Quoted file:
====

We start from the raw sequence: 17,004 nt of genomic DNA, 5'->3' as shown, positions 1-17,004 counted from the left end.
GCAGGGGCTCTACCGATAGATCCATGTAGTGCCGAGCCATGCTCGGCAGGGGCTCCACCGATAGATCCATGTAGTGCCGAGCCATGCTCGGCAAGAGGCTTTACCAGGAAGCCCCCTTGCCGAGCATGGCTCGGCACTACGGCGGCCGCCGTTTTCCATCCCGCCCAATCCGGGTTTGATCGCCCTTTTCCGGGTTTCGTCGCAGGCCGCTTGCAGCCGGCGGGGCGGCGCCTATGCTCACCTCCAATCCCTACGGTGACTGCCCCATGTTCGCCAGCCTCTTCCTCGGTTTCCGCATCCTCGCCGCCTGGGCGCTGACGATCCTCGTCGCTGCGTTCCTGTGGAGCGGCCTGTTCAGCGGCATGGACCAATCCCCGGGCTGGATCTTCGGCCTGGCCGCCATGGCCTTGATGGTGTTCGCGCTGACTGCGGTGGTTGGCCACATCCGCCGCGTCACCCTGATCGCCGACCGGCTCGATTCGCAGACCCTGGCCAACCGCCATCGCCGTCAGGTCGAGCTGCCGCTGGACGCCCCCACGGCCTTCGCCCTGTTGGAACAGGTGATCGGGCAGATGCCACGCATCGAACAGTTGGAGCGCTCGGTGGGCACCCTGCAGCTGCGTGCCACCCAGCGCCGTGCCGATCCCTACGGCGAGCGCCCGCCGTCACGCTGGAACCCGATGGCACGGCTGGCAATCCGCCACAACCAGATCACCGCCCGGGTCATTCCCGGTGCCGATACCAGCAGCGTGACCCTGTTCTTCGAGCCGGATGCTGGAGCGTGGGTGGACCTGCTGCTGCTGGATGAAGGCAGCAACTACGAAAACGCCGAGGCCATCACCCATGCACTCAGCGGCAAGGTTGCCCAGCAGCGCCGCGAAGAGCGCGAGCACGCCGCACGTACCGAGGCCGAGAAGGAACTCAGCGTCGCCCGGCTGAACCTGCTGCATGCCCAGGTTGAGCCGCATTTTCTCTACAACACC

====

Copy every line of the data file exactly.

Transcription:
We start from the raw sequence: 17,004 nt of genomic DNA, 5'->3' as shown, positions 1-17,004 counted from the left end.
GCAGGGGCTCTACCGATAGATCCATGTAGTGCCGAGCCATGCTCGGCAGGGGCTCCACCGATAGATCCATGTAGTGCCGAGCCATGCTCGGCAAGAGGCTTTACCAGGAAGCCCCCTTGCCGAGCATGGCTCGGCACTACGGCGGCCGCCGTTTTCCATCCCGCCCAATCCGGGTTTGATCGCCCTTTTCCGGGTTTCGTCGCAGGCCGCTTGCAGCCGGCGGGGCGGCGCCTATGCTCACCTCCAATCCCTACGGTGACTGCCCCATGTTCGCCAGCCTCTTCCTCGGTTTCCGCATCCTCGCCGCCTGGGCGCTGACGATCCTCGTCGCTGCGTTCCTGTGGAGCGGCCTGTTCAGCGGCATGGACCAATCCCCGGGCTGGATCTTCGGCCTGGCCGCCATGGCCTTGATGGTGTTCGCGCTGACTGCGGTGGTTGGCCACATCCGCCGCGTCACCCTGATCGCCGACCGGCTCGATTCGCAGACCCTGGCCAACCGCCATCGCCGTCAGGTCGAGCTGCCGCTGGACGCCCCCACGGCCTTCGCCCTGTTGGAACAGGTGATCGGGCAGATGCCACGCATCGAACAGTTGGAGCGCTCGGTGGGCACCCTGCAGCTGCGTGCCACCCAGCGCCGTGCCGATCCCTACGGCGAGCGCCCGCCGTCACGCTGGAACCCGATGGCACGGCTGGCAATCCGCCACAACCAGATCACCGCCCGGGTCATTCCCGGTGCCGATACCAGCAGCGTGACCCTGTTCTTCGAGCCGGATGCTGGAGCGTGGGTGGACCTGCTGCTGCTGGATGAAGGCAGCAACTACGAAAACGCCGAGGCCATCACCCATGCACTCAGCGGCAAGGTTGCCCAGCAGCGCCGCGAAGAGCGCGAGCACGCCGCACGTACCGAGGCCGAGAAGGAACTCAGCGTCGCCCGGCTGAACCTGCTGCATGCCCAGGTTGAGCCGCATTTTCTCTACAACACC